I like my apple tree, and I keep the lawn mown (apart from the bit on the left, which is sacred to the memory of guinea pigs past), and this year I've been squirting the aphids out of their hideouts in the honeysuckle buds with a water spray, so I hope to have some honeysuckle soon. But - well, I'm not much of a gardener in truth.
Sometimes, in 70s sitcom fashion, I look over at my next-door neighbours' place. It's a very different kettle of fish.
It's a bit too everything-in-its-place for comfort, perhaps, but it still makes me feel inadequate by contrast. On such occasions I need do no more than look at my other next-door neighbours' garden to feel like the love-child of Capability Brown and Gertrude Jekyll.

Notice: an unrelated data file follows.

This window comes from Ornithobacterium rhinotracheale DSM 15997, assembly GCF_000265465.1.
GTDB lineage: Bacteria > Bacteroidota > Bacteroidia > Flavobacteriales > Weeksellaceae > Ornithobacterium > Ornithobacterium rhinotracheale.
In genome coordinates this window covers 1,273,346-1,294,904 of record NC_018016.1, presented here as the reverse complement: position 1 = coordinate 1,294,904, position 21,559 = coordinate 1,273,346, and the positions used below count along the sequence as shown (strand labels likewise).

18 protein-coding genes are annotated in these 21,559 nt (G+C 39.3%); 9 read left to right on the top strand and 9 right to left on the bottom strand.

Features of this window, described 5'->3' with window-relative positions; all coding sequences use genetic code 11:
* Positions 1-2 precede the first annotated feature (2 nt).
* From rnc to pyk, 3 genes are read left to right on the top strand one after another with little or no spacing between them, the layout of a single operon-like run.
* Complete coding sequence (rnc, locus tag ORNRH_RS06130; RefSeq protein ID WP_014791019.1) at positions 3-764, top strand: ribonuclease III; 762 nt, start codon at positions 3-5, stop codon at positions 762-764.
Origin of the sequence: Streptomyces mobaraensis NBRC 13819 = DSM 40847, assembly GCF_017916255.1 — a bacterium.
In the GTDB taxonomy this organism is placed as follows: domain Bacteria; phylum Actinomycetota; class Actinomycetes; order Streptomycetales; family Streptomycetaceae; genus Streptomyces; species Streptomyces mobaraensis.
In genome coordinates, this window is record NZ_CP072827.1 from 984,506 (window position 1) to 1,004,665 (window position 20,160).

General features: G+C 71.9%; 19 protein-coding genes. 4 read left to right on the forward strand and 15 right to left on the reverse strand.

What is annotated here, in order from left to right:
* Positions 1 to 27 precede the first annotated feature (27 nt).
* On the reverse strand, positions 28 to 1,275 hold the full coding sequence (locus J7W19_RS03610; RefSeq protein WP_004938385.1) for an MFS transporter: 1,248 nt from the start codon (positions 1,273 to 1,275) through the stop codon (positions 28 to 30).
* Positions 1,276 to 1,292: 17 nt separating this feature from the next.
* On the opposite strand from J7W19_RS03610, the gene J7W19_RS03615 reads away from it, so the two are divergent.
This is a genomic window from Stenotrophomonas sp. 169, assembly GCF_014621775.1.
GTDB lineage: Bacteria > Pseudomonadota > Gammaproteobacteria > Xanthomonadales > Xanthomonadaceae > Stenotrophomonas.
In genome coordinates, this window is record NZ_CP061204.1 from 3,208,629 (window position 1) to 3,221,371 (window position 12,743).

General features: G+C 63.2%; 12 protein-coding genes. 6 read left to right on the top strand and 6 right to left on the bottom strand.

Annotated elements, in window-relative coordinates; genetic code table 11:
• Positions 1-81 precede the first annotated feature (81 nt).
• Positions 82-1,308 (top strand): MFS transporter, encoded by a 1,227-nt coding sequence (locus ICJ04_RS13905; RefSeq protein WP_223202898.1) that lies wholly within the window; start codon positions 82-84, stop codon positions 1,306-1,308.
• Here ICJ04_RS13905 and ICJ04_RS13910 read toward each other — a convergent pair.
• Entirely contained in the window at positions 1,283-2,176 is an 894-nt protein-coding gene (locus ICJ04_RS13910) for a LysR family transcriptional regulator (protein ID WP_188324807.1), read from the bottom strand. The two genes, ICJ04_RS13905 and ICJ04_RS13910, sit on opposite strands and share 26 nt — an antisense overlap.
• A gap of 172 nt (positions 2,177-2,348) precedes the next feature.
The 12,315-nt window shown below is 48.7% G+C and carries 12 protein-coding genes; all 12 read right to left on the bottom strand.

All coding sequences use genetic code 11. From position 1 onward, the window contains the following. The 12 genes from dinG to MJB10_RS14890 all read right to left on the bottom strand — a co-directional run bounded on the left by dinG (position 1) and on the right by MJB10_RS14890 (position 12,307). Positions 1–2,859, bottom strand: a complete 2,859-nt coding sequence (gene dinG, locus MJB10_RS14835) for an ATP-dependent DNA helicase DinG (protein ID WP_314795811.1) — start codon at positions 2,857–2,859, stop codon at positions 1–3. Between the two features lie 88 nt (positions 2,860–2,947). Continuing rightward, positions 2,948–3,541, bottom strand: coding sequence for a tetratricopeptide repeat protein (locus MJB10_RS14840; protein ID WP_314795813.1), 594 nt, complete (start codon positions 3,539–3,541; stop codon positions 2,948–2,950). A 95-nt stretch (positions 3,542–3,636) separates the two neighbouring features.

(The missing fence, by the way, is theirs. They've been just about to replace it for four months now.)
So here I am in the middle, treading a path of moderation, a bit like a horticultural Nick Clegg, neither as regimented as my left-hand neighbours nor as chaotic as my right-hand neighbours. I might even manage to convince myself that my garden is really the best garden in the best of all possible worlds.
Then I look at it again, and remember that actually it really is a bit shit.